Officials in Deschutes County have announced that a resident of Oregon has been infected with the state’s first case of bubonic plague since 2015. The resident is believed to have contracted the disease from their cat, according to Deschutes County Health Services.
All close contacts of the resident and their pet have been contacted and provided medication to prevent illness, according to Dr. Richard Fawcett, the Deschutes County health officer. Officials reassured the community that there is little risk to it since the case was identified and treated in the early stages of the disease. There have been no additional cases of plague that have emerged during the communicable disease investigation.
The bubonic plague can progress to the more severe and difficult to treat septicemic plague (bloodstream infection) and/or pneumonic plague (lung infection) if not diagnosed early. The last case of human plague in Oregon was reported in 2015, and officials reminded the public that humans typically begin to show symptoms of the plague within two to eight days of exposure. Symptoms can include a sudden onset of fever, nausea, weakness, chills, muscle aches and visibly swollen lymph nodes called buboes.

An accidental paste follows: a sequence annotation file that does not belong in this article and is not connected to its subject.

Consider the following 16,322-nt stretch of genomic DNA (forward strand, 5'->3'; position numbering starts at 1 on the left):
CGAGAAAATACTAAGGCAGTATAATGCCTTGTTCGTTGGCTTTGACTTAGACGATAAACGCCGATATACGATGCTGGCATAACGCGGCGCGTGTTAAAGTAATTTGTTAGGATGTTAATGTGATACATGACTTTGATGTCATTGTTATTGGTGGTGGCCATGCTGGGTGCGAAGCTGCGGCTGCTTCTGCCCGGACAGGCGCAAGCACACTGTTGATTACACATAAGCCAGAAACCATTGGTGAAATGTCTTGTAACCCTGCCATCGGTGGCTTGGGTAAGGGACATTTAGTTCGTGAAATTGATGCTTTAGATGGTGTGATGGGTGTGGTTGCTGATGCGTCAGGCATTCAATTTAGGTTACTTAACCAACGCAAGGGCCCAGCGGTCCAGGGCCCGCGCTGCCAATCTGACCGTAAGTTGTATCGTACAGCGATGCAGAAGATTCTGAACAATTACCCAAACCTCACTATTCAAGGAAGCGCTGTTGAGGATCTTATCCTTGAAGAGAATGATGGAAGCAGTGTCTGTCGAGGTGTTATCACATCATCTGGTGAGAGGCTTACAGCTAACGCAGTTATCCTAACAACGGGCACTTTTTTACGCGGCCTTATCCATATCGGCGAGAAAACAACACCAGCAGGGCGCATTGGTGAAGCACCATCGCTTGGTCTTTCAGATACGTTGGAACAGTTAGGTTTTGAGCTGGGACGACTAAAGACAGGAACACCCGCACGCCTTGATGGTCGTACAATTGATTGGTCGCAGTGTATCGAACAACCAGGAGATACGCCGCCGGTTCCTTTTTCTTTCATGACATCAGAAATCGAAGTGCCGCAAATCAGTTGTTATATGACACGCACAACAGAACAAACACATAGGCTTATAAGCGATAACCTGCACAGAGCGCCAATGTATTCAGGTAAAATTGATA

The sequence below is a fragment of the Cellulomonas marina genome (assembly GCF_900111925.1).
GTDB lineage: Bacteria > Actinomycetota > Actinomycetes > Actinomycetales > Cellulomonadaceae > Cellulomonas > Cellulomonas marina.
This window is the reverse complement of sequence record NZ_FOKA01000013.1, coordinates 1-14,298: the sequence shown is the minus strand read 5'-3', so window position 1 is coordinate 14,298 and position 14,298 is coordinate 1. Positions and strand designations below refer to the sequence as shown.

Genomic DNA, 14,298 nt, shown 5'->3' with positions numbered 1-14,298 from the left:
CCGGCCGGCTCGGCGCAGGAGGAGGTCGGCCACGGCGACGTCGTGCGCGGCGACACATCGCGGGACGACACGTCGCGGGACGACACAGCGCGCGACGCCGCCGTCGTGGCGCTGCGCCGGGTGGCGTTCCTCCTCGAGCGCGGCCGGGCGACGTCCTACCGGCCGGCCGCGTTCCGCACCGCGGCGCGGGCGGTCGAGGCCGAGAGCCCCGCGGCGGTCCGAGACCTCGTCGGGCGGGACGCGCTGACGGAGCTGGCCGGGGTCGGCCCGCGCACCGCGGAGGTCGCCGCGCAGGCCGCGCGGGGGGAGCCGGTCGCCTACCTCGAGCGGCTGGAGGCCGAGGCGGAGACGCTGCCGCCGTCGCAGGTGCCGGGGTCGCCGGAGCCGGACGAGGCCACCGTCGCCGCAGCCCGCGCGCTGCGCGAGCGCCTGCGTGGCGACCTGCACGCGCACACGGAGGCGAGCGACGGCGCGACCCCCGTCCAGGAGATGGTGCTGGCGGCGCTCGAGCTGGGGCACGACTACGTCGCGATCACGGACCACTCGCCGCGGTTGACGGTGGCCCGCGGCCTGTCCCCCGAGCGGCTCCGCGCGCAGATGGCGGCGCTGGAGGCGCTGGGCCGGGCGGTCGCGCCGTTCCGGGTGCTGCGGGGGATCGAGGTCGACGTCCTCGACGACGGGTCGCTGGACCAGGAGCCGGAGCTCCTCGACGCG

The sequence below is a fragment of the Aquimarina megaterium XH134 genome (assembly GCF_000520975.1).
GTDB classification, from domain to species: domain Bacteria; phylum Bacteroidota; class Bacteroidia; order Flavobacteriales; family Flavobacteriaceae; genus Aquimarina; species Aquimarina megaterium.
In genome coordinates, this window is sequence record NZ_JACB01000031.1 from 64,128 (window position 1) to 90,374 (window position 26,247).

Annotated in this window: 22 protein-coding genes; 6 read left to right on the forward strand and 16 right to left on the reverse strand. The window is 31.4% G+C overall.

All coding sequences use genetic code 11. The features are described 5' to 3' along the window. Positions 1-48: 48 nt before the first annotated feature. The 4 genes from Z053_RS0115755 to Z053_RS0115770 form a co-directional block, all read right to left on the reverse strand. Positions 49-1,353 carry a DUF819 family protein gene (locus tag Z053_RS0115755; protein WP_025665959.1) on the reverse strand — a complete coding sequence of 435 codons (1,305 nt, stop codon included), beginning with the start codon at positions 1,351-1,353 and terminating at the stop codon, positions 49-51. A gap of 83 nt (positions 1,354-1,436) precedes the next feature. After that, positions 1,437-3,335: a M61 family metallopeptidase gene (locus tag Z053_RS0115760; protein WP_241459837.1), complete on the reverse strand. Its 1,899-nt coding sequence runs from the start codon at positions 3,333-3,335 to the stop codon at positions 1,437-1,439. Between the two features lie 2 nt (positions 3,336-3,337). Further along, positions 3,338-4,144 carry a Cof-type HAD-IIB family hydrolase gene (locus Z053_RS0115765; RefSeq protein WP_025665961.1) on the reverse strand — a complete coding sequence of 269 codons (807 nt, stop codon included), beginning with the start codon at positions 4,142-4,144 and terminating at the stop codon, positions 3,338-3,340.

Officials recommend that residents and pets avoid contact with rodents and fleas, including sick, injured, or dead rodents, in order to prevent the spread of the plague. In Central Oregon, officials warned that the most common animals to carry bubonic plague are squirrels and chipmunks